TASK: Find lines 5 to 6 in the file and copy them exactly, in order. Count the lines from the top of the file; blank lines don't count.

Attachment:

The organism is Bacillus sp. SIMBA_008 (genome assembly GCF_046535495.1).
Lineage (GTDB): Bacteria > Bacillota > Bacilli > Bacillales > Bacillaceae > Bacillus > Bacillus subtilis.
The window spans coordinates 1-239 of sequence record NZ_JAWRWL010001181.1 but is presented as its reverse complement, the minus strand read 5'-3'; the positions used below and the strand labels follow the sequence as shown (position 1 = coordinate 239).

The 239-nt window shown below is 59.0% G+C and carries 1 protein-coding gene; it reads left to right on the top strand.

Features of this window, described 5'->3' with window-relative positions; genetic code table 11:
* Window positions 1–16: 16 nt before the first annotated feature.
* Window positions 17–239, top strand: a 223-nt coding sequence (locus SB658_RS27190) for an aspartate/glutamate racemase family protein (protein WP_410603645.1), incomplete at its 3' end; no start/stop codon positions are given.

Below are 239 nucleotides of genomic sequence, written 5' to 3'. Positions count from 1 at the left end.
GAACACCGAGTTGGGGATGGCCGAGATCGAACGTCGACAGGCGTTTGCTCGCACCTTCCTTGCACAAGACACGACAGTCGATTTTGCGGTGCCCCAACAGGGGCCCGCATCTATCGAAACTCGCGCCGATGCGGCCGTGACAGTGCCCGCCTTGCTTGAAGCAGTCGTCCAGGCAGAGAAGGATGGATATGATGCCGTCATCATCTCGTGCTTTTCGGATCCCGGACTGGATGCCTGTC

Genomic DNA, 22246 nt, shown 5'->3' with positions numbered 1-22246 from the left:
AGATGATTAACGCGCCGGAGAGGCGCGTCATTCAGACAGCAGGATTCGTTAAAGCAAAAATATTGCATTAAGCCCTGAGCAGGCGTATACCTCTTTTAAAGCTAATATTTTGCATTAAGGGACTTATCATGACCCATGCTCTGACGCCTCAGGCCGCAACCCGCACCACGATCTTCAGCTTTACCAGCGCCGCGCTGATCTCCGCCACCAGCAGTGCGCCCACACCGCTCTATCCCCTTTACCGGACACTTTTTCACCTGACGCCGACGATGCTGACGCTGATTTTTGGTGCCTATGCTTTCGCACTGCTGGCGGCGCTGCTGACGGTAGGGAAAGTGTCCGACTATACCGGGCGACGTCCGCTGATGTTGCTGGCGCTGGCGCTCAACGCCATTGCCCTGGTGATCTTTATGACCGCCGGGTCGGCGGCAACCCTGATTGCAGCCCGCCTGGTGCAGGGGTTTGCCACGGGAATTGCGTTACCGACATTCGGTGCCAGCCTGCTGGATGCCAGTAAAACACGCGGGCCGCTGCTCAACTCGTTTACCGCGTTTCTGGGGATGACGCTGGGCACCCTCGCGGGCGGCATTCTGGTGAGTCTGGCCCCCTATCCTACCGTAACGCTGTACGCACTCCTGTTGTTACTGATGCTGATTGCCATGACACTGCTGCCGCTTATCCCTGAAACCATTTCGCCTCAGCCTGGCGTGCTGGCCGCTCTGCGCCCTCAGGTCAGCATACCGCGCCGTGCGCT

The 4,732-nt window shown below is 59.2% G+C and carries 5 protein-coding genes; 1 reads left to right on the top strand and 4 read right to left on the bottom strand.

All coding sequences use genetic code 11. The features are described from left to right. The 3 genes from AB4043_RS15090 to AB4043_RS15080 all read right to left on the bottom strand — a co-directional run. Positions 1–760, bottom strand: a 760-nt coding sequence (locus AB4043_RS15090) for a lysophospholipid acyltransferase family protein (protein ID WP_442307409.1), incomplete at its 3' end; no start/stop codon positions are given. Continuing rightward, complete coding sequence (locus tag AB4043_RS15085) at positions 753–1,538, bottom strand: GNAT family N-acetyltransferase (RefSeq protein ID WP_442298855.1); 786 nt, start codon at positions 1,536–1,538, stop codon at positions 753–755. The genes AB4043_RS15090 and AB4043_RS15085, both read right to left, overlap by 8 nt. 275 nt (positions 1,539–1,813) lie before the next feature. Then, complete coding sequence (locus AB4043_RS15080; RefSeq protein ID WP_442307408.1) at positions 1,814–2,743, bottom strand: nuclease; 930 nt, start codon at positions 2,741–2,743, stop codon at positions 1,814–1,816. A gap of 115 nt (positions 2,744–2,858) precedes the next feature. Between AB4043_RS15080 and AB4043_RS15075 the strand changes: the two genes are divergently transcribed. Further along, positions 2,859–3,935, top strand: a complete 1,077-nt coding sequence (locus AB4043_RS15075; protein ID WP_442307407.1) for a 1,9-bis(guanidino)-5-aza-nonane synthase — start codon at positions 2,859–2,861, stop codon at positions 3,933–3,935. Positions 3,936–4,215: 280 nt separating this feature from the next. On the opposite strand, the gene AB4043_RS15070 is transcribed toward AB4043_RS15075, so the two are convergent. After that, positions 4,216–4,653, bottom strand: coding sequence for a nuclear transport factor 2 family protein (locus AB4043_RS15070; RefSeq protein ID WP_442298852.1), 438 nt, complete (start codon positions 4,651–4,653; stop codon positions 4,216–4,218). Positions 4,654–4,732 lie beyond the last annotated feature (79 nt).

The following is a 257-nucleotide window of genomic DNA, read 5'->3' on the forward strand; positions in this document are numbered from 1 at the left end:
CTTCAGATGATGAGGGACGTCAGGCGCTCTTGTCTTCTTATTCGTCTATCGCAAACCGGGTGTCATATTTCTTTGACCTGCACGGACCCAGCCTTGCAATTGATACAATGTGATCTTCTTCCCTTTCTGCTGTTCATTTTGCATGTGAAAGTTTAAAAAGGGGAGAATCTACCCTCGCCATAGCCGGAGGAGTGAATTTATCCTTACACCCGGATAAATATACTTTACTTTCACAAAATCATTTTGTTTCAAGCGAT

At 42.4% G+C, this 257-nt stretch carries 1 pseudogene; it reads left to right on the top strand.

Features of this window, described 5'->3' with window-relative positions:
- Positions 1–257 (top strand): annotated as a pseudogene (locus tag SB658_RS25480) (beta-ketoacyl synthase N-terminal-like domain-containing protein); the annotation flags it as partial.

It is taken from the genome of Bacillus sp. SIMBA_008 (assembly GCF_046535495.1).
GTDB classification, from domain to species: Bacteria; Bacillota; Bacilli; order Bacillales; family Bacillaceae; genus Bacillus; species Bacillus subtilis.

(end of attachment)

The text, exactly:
Features of this window, described 5'->3' with window-relative positions; genetic code table 11:
* Window positions 1–16: 16 nt before the first annotated feature.